Emphasizing that Turkey is at the crossroads between Europe and Asia, Sağlık said: “Turkey is reachable by plane in a short amount of time from many countries. With doctors and health workers who speak foreign languages, the tradition of hospitality coming from our past has been successfully combined with the understanding of medical tourism.”
Sağlık said that rheumatic diseases are widespread in northern European and Scandinavian countries, in particular, because of climatic conditions, adding that the demand for thermal tourism from these countries is therefore greater.
According to Sağlık, the decision of some private insurance companies in Sweden, Norway, Denmark, Germany and the Netherlands to cover the costs of their patients whom they send to Turkey for thermal treatments constitutes an important market share of thermal tourism in Turkey. In addition, significant increases have been achieved in the number of health tourists attracted from Middle Eastern countries due to visa exemptions, convenience at borders and political and cultural relations. Furthermore, high healthcare costs in developed countries have boosted the tendency for the provision of healthcare services from lower-cost countries to reduce treatment services for patients.
Sağlık added that treatment in Turkey helps save approximately 60 percent in medical operation costs compared to many European countries; thus, 300,000 health tourists came to Turkey in 2013, bringing $2.5 billion in revenue, according to official figures. While revenue in health was $9 billion to $10 billion in 2017-18, it is expected to rise to up to $25 billion with 2 million international patients in the upcoming years.
According to Sağlık, the public sector makes $9,000 in revenue per health tourist, while this figure is as high as $12,000 in the private sector. Additionally, foreign patients spend $2,000 in public hospitals and $4,000 in private hospitals per person. As far as the distribution of foreign patients in Turkey by provinces, Antalya ranks first, followed by Istanbul, İzmir, Muğla and Aydın, while July, August and September are the busiest months in the sector.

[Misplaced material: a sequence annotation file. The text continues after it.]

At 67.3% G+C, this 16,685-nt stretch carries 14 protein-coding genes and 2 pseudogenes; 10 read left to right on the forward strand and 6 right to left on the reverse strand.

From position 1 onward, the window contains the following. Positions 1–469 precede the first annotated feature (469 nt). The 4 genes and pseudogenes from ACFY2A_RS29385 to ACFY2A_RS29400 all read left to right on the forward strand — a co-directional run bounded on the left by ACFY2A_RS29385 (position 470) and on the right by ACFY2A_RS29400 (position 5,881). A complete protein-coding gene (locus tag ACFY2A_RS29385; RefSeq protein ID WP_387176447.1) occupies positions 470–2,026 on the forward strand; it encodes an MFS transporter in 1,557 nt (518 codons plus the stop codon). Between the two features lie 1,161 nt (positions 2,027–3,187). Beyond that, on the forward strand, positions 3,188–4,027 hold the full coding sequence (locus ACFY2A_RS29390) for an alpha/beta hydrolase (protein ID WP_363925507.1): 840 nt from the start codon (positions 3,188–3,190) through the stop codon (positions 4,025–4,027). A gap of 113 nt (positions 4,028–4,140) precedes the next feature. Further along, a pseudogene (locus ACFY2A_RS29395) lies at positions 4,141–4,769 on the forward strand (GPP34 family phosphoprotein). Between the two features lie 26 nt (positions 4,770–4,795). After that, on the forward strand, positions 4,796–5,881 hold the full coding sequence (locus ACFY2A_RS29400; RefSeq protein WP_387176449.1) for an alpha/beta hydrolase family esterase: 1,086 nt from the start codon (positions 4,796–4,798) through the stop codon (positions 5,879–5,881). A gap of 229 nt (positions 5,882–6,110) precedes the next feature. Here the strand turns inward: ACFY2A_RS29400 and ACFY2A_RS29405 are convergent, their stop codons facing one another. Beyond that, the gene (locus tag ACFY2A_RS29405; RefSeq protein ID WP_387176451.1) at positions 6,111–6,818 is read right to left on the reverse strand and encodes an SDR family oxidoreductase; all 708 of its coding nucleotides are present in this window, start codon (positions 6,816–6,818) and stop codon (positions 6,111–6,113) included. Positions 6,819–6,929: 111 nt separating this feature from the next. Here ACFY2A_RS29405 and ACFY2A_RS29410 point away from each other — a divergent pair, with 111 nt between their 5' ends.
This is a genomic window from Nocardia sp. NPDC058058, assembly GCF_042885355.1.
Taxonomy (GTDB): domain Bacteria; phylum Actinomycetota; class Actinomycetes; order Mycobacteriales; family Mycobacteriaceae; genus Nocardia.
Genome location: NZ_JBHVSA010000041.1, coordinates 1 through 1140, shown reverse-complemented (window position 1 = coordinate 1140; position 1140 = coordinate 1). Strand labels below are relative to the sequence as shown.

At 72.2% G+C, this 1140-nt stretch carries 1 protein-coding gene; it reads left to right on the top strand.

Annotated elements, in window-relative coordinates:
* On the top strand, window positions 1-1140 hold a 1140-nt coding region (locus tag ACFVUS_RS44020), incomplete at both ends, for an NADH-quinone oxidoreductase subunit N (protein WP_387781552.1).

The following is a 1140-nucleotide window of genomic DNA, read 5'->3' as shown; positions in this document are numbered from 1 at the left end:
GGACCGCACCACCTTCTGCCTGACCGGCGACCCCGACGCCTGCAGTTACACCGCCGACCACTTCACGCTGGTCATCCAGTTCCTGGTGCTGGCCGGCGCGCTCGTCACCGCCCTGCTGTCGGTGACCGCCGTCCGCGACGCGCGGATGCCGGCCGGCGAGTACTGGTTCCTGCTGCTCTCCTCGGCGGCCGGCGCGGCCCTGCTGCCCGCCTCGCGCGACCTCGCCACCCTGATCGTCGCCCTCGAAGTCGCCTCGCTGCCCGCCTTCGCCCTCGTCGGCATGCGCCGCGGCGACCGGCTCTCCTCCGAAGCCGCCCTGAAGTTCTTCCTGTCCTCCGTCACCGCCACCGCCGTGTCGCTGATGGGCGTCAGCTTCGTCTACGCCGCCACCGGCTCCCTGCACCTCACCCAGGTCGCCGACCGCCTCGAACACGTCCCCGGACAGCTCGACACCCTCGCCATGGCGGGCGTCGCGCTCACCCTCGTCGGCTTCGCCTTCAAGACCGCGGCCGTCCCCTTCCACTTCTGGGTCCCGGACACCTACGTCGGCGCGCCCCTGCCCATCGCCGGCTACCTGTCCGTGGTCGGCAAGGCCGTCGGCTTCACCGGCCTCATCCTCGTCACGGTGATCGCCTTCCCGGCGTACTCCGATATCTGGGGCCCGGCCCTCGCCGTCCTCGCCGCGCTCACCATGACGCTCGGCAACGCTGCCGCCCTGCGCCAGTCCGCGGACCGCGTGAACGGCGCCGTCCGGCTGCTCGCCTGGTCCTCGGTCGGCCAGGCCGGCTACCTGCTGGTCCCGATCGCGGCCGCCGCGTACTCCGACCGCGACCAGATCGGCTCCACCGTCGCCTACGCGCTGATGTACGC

Indicating that Germans, Libyans and Iraqis come to the fore among medical tourists in Turkey, Sağlık stressed that the largest number of foreign patients are seen in eye diseases in distribution by clinics.
Pointing out that one-in-seven patients come to Turkey for eye disease treatment and prefer Istanbul, Antalya and Ankara, Sağlık noted that Turkey helps save 50-60 percent in health spending. Turkey is also preferred for the highly advantageous costs of heart surgeries and aesthetic interventions. Highlighting that Turkey is ranked ninth in the number of plastic surgeons per country, Sağlık said that patients from Germany, France, Belgium, the Netherlands, the U.K. and some Arab countries coming for dental implants and aesthetic dentistry practices are satisfied with successful treatments in Turkey. “Since high dental prosthesis and implant fees are excluded from insurance coverage abroad, these treatment costs are paid by the patient,” she concluded.